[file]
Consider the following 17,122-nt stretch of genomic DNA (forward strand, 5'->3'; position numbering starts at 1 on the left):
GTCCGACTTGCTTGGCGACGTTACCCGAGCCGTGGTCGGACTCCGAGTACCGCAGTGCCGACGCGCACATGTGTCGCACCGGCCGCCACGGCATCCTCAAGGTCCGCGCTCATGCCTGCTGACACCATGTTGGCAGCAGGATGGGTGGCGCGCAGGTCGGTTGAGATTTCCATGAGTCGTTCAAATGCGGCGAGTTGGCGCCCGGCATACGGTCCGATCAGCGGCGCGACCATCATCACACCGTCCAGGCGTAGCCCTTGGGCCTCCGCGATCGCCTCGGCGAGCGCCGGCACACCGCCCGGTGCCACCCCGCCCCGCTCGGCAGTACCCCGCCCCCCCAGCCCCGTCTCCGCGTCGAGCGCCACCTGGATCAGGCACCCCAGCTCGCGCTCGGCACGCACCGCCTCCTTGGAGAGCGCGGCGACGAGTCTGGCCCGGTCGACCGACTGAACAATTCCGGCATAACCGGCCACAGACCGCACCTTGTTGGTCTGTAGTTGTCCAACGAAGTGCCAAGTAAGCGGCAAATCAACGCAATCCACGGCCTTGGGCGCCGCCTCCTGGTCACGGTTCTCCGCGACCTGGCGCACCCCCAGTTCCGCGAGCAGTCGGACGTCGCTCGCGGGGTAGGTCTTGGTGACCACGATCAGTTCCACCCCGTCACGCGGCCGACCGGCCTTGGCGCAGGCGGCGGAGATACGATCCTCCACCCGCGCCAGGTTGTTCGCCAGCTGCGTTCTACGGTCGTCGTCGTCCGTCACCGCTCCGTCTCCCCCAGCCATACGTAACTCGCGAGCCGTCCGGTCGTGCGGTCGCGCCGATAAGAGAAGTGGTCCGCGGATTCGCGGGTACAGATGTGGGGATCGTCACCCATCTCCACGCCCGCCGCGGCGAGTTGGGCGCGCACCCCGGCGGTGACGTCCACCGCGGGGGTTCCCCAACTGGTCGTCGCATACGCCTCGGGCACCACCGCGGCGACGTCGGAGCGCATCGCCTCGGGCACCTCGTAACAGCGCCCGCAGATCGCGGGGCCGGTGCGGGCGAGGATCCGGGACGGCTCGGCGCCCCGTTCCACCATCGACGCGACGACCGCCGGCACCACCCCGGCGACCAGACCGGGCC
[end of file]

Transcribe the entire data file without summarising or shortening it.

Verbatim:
Consider the following 17,122-nt stretch of genomic DNA (forward strand, 5'->3'; position numbering starts at 1 on the left):
GTCCGACTTGCTTGGCGACGTTACCCGAGCCGTGGTCGGACTCCGAGTACCGCAGTGCCGACGCGCACATGTGTCGCACCGGCCGCCACGGCATCCTCAAGGTCCGCGCTCATGCCTGCTGACACCATGTTGGCAGCAGGATGGGTGGCGCGCAGGTCGGTTGAGATTTCCATGAGTCGTTCAAATGCGGCGAGTTGGCGCCCGGCATACGGTCCGATCAGCGGCGCGACCATCATCACACCGTCCAGGCGTAGCCCTTGGGCCTCCGCGATCGCCTCGGCGAGCGCCGGCACACCGCCCGGTGCCACCCCGCCCCGCTCGGCAGTACCCCGCCCCCCCAGCCCCGTCTCCGCGTCGAGCGCCACCTGGATCAGGCACCCCAGCTCGCGCTCGGCACGCACCGCCTCCTTGGAGAGCGCGGCGACGAGTCTGGCCCGGTCGACCGACTGAACAATTCCGGCATAACCGGCCACAGACCGCACCTTGTTGGTCTGTAGTTGTCCAACGAAGTGCCAAGTAAGCGGCAAATCAACGCAATCCACGGCCTTGGGCGCCGCCTCCTGGTCACGGTTCTCCGCGACCTGGCGCACCCCCAGTTCCGCGAGCAGTCGGACGTCGCTCGCGGGGTAGGTCTTGGTGACCACGATCAGTTCCACCCCGTCACGCGGCCGACCGGCCTTGGCGCAGGCGGCGGAGATACGATCCTCCACCCGCGCCAGGTTGTTCGCCAGCTGCGTTCTACGGTCGTCGTCGTCCGTCACCGCTCCGTCTCCCCCAGCCATACGTAACTCGCGAGCCGTCCGGTCGTGCGGTCGCGCCGATAAGAGAAGTGGTCCGCGGATTCGCGGGTACAGATGTGGGGATCGTCACCCATCTCCACGCCCGCCGCGGCGAGTTGGGCGCGCACCCCGGCGGTGACGTCCACCGCGGGGGTTCCCCAACTGGTCGTCGCATACGCCTCGGGCACCACCGCGGCGACGTCGGAGCGCATCGCCTCGGGCACCTCGTAACAGCGCCCGCAGATCGCGGGGCCGGTGCGGGCGAGGATCCGGGACGGCTCGGCGCCCCGTTCCACCATCGACGCGACGACCGCCGGCACCACCCCGGCGACCAGACCGGGCC